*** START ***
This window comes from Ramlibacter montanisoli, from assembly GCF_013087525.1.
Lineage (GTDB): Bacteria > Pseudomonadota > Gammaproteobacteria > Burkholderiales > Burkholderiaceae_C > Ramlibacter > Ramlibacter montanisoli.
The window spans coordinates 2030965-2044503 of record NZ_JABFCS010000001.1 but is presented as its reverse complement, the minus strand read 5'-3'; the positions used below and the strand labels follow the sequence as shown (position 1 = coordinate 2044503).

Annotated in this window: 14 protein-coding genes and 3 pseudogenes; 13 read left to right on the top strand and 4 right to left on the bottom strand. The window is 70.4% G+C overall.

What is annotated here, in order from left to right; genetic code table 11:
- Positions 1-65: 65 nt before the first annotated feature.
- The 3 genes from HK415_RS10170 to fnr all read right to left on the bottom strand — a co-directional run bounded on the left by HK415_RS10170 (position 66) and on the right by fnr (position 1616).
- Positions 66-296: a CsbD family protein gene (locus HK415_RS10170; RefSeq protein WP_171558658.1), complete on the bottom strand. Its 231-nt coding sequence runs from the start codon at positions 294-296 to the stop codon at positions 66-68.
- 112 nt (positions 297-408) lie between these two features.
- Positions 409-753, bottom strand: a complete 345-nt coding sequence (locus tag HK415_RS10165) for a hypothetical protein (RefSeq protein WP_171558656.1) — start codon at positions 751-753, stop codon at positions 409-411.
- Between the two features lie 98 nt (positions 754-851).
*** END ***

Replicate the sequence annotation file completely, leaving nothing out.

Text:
This window comes from Ramlibacter montanisoli, from assembly GCF_013087525.1.
Lineage (GTDB): Bacteria > Pseudomonadota > Gammaproteobacteria > Burkholderiales > Burkholderiaceae_C > Ramlibacter > Ramlibacter montanisoli.
The window spans coordinates 2030965-2044503 of record NZ_JABFCS010000001.1 but is presented as its reverse complement, the minus strand read 5'-3'; the positions used below and the strand labels follow the sequence as shown (position 1 = coordinate 2044503).

Annotated in this window: 14 protein-coding genes and 3 pseudogenes; 13 read left to right on the top strand and 4 right to left on the bottom strand. The window is 70.4% G+C overall.

What is annotated here, in order from left to right; genetic code table 11:
- Positions 1-65: 65 nt before the first annotated feature.
- The 3 genes from HK415_RS10170 to fnr all read right to left on the bottom strand — a co-directional run bounded on the left by HK415_RS10170 (position 66) and on the right by fnr (position 1616).
- Positions 66-296: a CsbD family protein gene (locus HK415_RS10170; RefSeq protein WP_171558658.1), complete on the bottom strand. Its 231-nt coding sequence runs from the start codon at positions 294-296 to the stop codon at positions 66-68.
- 112 nt (positions 297-408) lie between these two features.
- Positions 409-753, bottom strand: a complete 345-nt coding sequence (locus tag HK415_RS10165) for a hypothetical protein (RefSeq protein WP_171558656.1) — start codon at positions 751-753, stop codon at positions 409-411.
- Between the two features lie 98 nt (positions 754-851).